Tuesday, July 26, 2011

settling in

We picked up our 2 new goats and supplies this morning around 10:30.  Jarin built a goat pen in the back of the truck to haul them in, and Tessa  and Kaley came for the adventure.  We loaded supplies, went over instructions, got the goats to go up the ramp (not an easy task) and into the truck cage.  Once loaded they quietly waited, while the milking stand was loaded, buckets, mineral salt containers, a hay rack, grain, and alfalfa pellets, all were loaded.

Once we got home we carefully got them down the ramp and into the paddock.  I had separated Joon and Stormy so they could watch and sniff behind wire to acquaint themselves slowly.  It only took a couple hours and I let them out together and watched everyone, there were only a couple minor skirmishes in the beginning, and then everyone seemed happy and got along. Stormy of course wins over everyones heart he's so friendly and funny. We all went for a walk around the property and over to the pasture, where they ran around and ate salmon berry greens.

I introduced them to the dogs, who were all over themselves in their curiosity of our newest members of the family.  Of course Joon acted as the greeting leader, and even let Sierra sniff her as if to tell the new girls that she's ok, especially because she was tied.  We never let the dogs loose, as I didn't want to scare them on their first day.  They were calm, quiet and curious all day as I spent the day showing them all around their new home.  The first day you get goats, you just spend it with them, helping them to be comfortable, so they know where their food will always be, where they can lay down out of the rain, and how the new milking routine will be.

The Lamancha's official name is Lucky Star's Acceptance, they called her Ace.  I may change the Ace part and call her something a little more exotic, as she has that look about her, and she is also the leader, even here she challenged Joon, as Joon looked at her size, she backed down.  This evening I milked her and got 2 full quarts.  Can you even believe one goat can produce a gallon a day?  The milking went well, we bonded some more and she learned to stand still, because moving and kicking would do nothing to stop me from milking her.  Then she settled down, and I just kept milking and milking her.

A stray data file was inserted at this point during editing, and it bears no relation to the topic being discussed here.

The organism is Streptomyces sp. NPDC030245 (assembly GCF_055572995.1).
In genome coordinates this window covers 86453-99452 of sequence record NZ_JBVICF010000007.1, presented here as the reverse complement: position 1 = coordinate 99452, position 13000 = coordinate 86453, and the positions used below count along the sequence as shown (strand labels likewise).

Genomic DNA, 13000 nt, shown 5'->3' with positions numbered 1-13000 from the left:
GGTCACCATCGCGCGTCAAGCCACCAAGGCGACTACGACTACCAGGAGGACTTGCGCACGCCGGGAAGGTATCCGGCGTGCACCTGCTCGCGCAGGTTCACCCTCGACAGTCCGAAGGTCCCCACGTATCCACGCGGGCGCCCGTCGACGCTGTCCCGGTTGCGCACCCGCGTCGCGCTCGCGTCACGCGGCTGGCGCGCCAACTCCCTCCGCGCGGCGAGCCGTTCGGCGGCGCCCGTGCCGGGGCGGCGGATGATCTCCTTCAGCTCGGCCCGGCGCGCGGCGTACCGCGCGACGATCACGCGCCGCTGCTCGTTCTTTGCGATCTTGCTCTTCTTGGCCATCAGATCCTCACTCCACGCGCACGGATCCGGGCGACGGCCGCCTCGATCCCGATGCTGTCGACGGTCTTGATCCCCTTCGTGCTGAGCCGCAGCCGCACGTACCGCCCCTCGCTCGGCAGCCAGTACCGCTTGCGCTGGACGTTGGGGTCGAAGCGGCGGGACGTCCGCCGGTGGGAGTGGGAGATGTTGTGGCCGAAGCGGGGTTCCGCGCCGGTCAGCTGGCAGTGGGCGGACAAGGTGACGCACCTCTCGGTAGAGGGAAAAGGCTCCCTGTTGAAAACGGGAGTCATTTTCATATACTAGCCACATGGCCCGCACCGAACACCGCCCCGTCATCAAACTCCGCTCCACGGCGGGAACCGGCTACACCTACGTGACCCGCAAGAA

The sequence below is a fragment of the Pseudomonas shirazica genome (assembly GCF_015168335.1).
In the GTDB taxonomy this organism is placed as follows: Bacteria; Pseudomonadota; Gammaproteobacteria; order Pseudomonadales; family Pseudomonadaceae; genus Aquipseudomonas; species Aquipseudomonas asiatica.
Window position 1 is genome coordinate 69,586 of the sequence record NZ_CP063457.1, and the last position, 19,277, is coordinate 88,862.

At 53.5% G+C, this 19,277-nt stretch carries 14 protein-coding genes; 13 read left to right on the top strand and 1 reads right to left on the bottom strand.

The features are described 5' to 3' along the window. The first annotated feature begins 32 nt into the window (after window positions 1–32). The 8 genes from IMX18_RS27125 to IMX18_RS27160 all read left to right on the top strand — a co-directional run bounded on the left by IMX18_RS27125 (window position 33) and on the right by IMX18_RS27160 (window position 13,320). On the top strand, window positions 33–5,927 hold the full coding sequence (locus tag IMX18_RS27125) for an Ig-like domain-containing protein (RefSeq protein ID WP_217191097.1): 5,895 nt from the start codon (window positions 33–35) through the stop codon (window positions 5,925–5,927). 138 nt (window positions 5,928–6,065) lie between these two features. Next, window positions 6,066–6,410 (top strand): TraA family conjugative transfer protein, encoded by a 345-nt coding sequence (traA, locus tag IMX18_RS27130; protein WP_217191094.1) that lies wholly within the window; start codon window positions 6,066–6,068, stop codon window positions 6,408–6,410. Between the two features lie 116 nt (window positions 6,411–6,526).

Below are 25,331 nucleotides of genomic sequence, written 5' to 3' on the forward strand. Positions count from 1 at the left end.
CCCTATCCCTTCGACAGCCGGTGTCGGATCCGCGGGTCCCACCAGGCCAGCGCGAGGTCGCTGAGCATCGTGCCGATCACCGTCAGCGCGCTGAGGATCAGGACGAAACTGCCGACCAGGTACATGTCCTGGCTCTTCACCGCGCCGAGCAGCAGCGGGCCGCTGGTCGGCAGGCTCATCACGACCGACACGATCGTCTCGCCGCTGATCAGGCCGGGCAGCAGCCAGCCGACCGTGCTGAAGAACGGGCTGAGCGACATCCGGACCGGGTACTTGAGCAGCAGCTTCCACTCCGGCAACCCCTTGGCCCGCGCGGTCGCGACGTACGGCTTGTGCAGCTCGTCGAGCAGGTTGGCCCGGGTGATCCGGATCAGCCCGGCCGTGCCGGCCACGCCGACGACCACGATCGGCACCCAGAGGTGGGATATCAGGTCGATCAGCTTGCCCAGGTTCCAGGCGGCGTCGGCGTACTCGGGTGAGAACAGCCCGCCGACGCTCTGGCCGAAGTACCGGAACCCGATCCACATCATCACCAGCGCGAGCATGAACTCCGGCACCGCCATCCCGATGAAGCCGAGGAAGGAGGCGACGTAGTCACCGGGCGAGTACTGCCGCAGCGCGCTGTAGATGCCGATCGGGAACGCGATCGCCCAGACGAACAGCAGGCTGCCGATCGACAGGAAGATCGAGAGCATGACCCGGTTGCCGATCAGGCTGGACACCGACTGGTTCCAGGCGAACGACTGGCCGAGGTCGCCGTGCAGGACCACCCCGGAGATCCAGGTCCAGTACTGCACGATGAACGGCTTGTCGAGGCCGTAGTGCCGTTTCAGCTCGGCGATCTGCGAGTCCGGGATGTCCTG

Tonight I made yogurt with our first 2 quarts  The reason  I made yogurt is because I didn't do as the seller recommended and take out the milking pail with filter sitting inside, within A larger pail filled with ice water.  Because it takes some time to milk, getting the milk to chill faster is the whole idea behind great tasting milk.  Tomorrow I will milk for us to have for drinking milk.  We are all excited at the prospect of not having to buy milk from the store again.  Hopefully I'll always be able to stagger the breeding's to have one of the girls always in milk.

The Nubian doe's official name is My Enchanted Acres "Jersey" Girl.  We are keeping her name Jersey, because someday she will be like my own small jersey cow.  Nubian's have one of the highest butterfat of any goats, but I think the Nigerians might even have a little more butterfat.  I plan to use the Nigerian milk for butter, ice cream, yogurt and cream.

Tonight as I tucked all the goats in, we sat and talked softly, they nickered quietly as I told them this was home and that they'd be safe here, and that we'd always take good care of them and love them.  It was a good day for settling in. 

Thank you Beverly and family for blessing us with these wonderful goats and almost everything under the sun that we could need for raising them.   


Anonymous said...

Julie, there was a man in the dentist's office today in Coos Bay trying to give away goats. He's either a friend or relative of the receptionist. He has about eighteen and said he's overwhelmed with them. One is an Alpine goat and I think he said she gives about one gallon of milk a day, and when she has babies she has three at a time. The other goats are various kinds. Anyways, he said if you had a truck you could come down and get them if you wanted them. They're good travelers. They may not be what you want at all, and we're a long ways from Monroe, but I thought I should tell you, as you might be interested. I could get his phone number if you are, and you could talk to him yourself. Love, Mom

goatgirl said...

You got a Lucky Star LaMancha....good one Jewel! Wonderful goats, wonderful people. Perfect doe for your breeding program. They have the most beautiful Lamanchas around that do very well in the ring too.
That was a good one to have a gut feeling on.
Have fun.

Jewel said...

Hi goatgirl, I feel so lucky to have gotten a Lucky Star Lamancha. I had never heard of them before, but the seller said they were both top of the line goats from great breeders. So yesterday I went onto Lucky Star's website, and was amazed at their goats and the champion bloodlines. I'm so excited and want to go visit their farm, and see their goats, they are beautiful.

Hi Mom, Thanks for thinking of me, you know I'd love another goat, but now I have my hands full. I'll have 3 does to get bred this Fall, and will have babies in the Spring, and of course I'll probably keep one of 2 of them. I'm really enjoying having fresh milk for the family, now I just need to make cheese.